Content note: this post discusses psychiatric hospitalization and sexual abuse.
When I was thirteen years old, I was sexually abused by a staff member in a psychiatric hospital. The first time she abused me, she took me into the examination room for a routine strip-search. She stripped me of my clothes, threw a tissue box at me because I was crying, and laughed that I was “snotting all over myself.”
The second time she abused me, she took me into the exam room for an EKG. She made me, again, take all my clothes off. She had me lie naked on the examination table. In the hour-long events that followed, the ways she touched me she called “procedure.”
I did not speak about what happened in the hospital for four years. I was thirteen, unable to define sexual violence beyond heteronormative stereotypes, and told by the police officer on duty, when I asked to call my mom, that what had happened was not illegal. At that age, my privilege granted me the perspective of seeing illegal as synonymous with wrong and legal as synonymous with right. The fact that the staff member would not be punished for what she did made me believe I was not human enough to be wronged by violence. I spent the next five years convincing myself I was wrong to feel traumatized, and even as I began to research definitions of sexual violence and understand what had happened to me, I never spoke up until four years later.
As an undergraduate now at the University of Wisconsin-Madison, I am speaking more about my experiences. In April, I wrote a speech about my abuse at the hospital for Take Back the Night. Following the speak-out, a woman lingered behind on the steps and thanked me. She thought she was the only one who had been abused as a child in a psychiatric facility. Later, we met for dinner and shared our experiences; the stories she told me were proof that the abuse of institutionalized children is both a national problem and largely silenced.
I have been made to believe that the violence I experienced in the hospital was a statistical anomaly. No story of sexual abuse in a psychiatric facility has ever made it into the mainstream consciousness, and when I began to search the internet for stories similar to mine in the Chicago area, the most in depth article left the details of sexual abuse seemingly, protectively, vague. Without solid statistics or widely publicized stories of sexual violence in psychiatric settings, it feels as if I am unable to say “me too” but instead only an isolated “me.” As a result of the public silence, I feel as if I’ve been told my experiences are not about systemic dehumanization, but as a result of individual flaws.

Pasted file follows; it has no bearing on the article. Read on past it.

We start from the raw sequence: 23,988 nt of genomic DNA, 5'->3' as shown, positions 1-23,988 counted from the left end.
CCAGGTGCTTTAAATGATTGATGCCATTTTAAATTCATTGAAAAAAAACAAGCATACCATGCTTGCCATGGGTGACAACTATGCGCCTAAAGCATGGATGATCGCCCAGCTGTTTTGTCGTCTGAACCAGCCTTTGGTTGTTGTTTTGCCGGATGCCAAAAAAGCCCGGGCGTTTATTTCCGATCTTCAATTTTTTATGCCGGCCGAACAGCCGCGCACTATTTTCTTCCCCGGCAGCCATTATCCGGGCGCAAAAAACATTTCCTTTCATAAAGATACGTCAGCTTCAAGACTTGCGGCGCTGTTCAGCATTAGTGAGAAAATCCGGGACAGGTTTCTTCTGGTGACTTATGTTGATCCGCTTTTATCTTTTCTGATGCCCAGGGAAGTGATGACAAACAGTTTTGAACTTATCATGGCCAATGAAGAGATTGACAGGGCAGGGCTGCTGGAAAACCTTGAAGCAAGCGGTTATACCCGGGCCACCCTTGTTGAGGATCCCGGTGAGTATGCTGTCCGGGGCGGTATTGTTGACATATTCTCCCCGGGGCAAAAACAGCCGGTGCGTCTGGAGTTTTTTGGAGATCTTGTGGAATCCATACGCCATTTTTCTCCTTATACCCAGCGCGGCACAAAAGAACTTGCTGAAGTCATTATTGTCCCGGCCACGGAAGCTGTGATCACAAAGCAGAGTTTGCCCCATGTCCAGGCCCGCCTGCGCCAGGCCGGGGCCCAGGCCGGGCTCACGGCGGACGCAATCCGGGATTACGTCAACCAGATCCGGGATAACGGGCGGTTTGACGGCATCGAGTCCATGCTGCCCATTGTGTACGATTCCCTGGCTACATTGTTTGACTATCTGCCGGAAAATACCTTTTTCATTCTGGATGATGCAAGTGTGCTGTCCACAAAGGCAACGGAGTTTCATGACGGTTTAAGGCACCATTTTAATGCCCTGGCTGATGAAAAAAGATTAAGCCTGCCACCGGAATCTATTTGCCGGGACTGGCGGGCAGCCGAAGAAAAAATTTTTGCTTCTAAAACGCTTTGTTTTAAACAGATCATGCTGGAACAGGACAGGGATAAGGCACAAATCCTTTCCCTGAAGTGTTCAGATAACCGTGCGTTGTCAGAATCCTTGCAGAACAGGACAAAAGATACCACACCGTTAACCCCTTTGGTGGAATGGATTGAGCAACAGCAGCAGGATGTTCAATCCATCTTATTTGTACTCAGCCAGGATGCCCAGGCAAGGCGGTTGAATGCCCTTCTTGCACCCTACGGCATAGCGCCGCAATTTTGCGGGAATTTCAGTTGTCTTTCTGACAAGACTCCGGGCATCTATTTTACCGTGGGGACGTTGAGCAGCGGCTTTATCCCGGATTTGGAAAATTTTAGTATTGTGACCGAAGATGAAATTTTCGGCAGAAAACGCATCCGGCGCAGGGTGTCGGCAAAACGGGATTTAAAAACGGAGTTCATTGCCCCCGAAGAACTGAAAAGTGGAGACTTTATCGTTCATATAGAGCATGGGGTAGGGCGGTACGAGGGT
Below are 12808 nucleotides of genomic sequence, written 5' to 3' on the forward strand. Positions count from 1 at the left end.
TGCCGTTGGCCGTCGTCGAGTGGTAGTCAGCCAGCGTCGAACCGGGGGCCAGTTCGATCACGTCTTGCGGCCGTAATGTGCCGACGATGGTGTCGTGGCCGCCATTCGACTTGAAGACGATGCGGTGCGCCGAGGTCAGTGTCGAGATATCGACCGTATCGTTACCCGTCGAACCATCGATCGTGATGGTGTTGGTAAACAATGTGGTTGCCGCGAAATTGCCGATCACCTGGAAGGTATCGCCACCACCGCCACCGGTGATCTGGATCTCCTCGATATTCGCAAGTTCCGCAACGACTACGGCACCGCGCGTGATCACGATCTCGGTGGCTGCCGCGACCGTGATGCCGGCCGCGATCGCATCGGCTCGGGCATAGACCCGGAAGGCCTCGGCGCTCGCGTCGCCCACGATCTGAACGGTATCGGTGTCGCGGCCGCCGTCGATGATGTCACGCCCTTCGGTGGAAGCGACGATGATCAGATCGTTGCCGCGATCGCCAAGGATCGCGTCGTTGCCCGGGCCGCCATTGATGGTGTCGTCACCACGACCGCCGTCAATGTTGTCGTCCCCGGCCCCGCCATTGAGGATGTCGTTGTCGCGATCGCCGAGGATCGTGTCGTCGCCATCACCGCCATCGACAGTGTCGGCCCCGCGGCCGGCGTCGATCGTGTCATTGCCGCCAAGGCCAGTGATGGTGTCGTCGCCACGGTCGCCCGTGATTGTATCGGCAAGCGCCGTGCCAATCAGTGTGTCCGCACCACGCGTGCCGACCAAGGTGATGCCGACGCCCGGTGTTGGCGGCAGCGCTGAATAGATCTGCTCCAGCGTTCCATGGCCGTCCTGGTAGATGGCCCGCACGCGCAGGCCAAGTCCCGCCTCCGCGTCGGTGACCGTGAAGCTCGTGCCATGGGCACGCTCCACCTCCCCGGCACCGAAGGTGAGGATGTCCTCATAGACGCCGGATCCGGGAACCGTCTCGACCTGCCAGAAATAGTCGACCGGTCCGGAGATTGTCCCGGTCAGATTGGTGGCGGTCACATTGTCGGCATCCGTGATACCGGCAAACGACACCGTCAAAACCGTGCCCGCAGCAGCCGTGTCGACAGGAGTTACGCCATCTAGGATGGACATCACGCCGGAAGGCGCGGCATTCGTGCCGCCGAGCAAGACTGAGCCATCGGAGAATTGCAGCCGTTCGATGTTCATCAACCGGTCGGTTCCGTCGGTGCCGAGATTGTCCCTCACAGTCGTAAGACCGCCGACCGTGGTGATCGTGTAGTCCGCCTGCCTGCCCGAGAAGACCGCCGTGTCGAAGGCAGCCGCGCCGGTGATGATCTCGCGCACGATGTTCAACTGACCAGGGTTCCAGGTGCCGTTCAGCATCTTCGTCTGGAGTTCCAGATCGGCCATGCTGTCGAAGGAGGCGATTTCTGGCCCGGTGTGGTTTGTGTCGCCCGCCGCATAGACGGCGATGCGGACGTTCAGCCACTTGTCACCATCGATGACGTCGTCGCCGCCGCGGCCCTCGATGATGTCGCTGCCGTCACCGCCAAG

But the abuse and sexual abuse of institutionalized people is systemic. Despite the lack of public outcry, the state-sponsored abuse and even the murder of people with psychological disabilities is a pattern. Activist, lawyer, and author of Invisible No More: Police Violence Against Black Women and Women of Color, Andrea J Ritchie, writes in her book that national statistics reveal “roughly a third to a half of all people killed by police are disabled” and a recent study by the Washington Post reveals that a quarter of individuals killed by police were labeled as mentally ill. Additionally, through Ritchie’s inclusion of women of color’s experiences with strip and body cavity searches, surveillance in bathrooms, and sexualized encounters with police, Ritchie expands the picture of sexual violence to include abuse that often gets justified on the basis of controlling images of black, disabled, and queer people as inherent ‘criminals.’
While Ritchie has put the light on the experiences of black woman and their interactions with police, she does not ignore intersecting identities of disability, class, and gender. Ritchie’s text is essential for the understanding of how the state-sponsored abuse of marginalized people often gets excluded from conversations of sexual violence and how in a white, ableist, heteronormative society, abuse of power thrives in paradoxical language; police violence against women of color is enabled by police who have the authority to define and punish violence, and for me, as a disabled person supposedly under the “care” of the staff member, her role as “caregiver” granted her the authority to define what care was even if it was abuse.
My hope is that one day people with disabilities, and not just people with disabilities, but also people whose experiences with disability are locked outside of public view, will no longer have to empathically insert ourselves, but be included already as an acknowledged part of conversation on sexual violence. Until then, it feels essential for me to say for myself, and for others abused in psychiatric settings, us too.